Every day when you head out in the morning you almost take it for granted that you'll be able to get in the car, start it up and go. Certainly we know enough to get it a (fairly) regular check up at the mechanics and many of us have enough car knowledge to know when to head to an auto car part retailer to buy certain parts to fix a problem with the air conditioning or heating system, or to replace a broken headlight cover.
What we often do not do is pay enough attention to the fluids that help keep the car going on a daily basis, which means more than just giving them the occasional top off. Fluids need to be replaced on a regular basis to stop them going bad and you also have to be careful not to overfill them, something that can be just as bad for the health of your car as too little fluid can be!
Troubleshooting Fluid Leaks can Save Your Car
Fluid stains on the garage floor can me a messy eyesore but they can also be the first sign of trouble within the car and should not just be ignored. But how can you tell which fluid might be leaking and just what that means? Here are a few pointers:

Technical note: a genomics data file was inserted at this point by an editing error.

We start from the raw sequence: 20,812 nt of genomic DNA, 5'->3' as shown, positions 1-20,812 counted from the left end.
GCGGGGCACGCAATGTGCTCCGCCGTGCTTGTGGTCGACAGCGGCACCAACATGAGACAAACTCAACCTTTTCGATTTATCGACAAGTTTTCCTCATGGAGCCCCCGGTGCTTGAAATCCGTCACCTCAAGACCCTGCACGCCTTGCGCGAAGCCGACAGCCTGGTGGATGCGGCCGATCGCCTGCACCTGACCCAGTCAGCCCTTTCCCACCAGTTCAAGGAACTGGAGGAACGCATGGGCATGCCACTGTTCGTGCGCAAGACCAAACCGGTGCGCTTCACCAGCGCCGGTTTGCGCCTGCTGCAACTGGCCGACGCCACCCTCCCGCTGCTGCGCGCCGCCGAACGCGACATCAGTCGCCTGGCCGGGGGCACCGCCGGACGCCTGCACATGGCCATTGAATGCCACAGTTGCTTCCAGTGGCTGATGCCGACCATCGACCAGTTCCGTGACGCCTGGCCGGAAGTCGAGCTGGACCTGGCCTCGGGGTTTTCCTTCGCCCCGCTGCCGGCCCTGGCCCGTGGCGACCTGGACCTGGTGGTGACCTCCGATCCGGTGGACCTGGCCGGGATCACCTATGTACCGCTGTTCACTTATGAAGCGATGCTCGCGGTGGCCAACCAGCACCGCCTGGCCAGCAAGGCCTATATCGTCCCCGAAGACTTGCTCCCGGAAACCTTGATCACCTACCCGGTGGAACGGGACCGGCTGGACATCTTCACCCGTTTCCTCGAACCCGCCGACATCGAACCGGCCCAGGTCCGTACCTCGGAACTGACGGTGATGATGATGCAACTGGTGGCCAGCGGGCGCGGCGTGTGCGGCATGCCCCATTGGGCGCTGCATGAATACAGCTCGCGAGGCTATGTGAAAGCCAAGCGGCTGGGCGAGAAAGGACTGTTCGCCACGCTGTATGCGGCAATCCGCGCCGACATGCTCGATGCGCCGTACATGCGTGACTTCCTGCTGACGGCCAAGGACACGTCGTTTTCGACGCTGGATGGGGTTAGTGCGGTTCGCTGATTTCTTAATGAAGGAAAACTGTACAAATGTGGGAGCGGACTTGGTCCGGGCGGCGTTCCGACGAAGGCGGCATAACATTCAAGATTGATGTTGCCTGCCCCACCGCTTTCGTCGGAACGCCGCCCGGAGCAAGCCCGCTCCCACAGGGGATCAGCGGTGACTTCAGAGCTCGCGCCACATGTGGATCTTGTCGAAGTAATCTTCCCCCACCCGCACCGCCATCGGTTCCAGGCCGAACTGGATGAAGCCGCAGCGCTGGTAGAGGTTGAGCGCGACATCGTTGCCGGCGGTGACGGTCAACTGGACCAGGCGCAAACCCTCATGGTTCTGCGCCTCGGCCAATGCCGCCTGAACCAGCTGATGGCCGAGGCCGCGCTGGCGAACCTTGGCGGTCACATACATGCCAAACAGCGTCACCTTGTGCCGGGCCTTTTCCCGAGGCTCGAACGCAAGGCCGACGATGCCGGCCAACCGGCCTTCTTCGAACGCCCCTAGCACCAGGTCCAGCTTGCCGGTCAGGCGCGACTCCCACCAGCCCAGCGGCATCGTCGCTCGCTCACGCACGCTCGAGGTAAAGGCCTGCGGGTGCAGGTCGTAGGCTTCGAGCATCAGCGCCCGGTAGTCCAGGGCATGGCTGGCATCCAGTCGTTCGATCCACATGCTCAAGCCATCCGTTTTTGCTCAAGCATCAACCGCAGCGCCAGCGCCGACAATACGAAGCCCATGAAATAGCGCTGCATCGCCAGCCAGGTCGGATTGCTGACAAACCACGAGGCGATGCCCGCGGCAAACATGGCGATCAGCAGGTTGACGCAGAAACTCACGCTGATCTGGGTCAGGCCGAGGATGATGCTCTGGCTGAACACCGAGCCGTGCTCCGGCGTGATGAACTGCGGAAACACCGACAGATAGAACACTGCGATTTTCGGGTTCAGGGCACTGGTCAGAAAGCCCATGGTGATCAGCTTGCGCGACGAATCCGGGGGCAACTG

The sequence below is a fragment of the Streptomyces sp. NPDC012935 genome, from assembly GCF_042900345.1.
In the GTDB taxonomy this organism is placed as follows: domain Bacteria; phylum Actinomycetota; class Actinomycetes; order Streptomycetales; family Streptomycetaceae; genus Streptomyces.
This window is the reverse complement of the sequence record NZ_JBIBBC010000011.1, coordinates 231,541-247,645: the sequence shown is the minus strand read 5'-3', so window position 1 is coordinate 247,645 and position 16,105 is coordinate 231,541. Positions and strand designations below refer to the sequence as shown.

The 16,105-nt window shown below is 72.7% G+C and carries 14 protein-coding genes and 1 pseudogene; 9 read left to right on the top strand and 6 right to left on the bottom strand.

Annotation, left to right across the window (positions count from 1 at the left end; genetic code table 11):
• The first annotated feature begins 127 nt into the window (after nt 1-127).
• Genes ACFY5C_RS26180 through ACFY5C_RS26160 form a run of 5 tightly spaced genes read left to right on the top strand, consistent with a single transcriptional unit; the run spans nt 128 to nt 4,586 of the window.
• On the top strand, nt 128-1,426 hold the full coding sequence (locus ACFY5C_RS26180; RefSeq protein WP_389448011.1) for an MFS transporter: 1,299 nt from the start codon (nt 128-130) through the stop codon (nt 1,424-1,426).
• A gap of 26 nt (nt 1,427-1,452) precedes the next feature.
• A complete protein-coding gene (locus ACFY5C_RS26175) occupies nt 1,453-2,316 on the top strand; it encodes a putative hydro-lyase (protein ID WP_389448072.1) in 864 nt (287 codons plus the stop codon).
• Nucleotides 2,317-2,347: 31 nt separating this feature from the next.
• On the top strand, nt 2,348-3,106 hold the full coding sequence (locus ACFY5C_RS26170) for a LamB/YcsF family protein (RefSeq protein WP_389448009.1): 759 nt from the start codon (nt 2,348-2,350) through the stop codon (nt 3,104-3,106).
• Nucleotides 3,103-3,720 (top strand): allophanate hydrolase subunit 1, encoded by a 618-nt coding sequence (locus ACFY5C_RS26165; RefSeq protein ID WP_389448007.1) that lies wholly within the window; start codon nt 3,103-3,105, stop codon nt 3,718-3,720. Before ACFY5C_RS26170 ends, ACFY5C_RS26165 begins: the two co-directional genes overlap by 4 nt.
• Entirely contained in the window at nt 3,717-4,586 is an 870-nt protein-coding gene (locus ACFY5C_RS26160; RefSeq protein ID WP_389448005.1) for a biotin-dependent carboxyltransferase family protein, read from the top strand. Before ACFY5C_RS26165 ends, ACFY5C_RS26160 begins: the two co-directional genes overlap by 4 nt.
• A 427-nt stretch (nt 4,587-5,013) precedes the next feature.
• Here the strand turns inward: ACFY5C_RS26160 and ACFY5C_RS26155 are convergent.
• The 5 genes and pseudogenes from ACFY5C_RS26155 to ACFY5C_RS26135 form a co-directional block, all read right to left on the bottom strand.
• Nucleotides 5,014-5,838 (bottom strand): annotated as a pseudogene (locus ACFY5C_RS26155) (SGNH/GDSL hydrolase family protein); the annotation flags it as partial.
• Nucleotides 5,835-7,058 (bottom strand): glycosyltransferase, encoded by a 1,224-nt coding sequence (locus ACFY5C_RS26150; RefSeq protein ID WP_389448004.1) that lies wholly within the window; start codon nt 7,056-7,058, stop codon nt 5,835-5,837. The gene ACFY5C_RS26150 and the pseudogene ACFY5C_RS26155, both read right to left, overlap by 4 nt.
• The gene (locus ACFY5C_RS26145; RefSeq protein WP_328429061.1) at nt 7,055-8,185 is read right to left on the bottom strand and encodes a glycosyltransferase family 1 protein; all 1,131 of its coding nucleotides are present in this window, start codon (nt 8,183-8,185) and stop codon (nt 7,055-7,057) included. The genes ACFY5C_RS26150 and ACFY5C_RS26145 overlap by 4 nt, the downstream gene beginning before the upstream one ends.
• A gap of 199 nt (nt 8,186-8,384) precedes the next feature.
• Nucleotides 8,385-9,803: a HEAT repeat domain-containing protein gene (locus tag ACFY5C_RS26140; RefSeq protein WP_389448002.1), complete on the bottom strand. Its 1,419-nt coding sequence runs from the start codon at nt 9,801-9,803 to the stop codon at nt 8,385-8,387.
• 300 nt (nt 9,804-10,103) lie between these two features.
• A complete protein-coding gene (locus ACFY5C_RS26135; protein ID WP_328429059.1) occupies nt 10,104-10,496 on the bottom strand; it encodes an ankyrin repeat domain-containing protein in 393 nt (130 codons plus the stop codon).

Bright Green - Most radiator coolants are bright green - although they may be orange, purple or red on some newer cars - and such a stain should never be ignored as a blown radiator cause all kinds of problems and even a small crack can be the beginning of something much worse that will end up being far more expensive to fix than a trip to a car parts retailer to pick up a few odds and ends!
Light through Dark Brown - This kind of stain is often common motor oil (how light or dark it is will depend on when your last oil change was.) and may be caused by anything from an incorrectly fitted oil filter (easily fixed) to a cracked oil pan which is far more serious.
Pale Yellow through Dark Muddy Brown: This will often indicate that your brake fluid is leaking, with the color again depending on how old the fluid is. This is not something you should try to guess at though, as the brakes are so crucial to your personal safety as well as that of your car. Instead take the car to a mechanic as soon as possible for a professional going over.
Amber - An amber is usually made by a petrol leak but you should be able to smell that it is petrol as well. A small petrol leak may be caused by something as trivial as a badly fitting petrol but it can also indicate breaks in you car's fuel lines or small holes in the petrol tank. Again, a professional should be consulted rather than trying to second guess the problem yourself.
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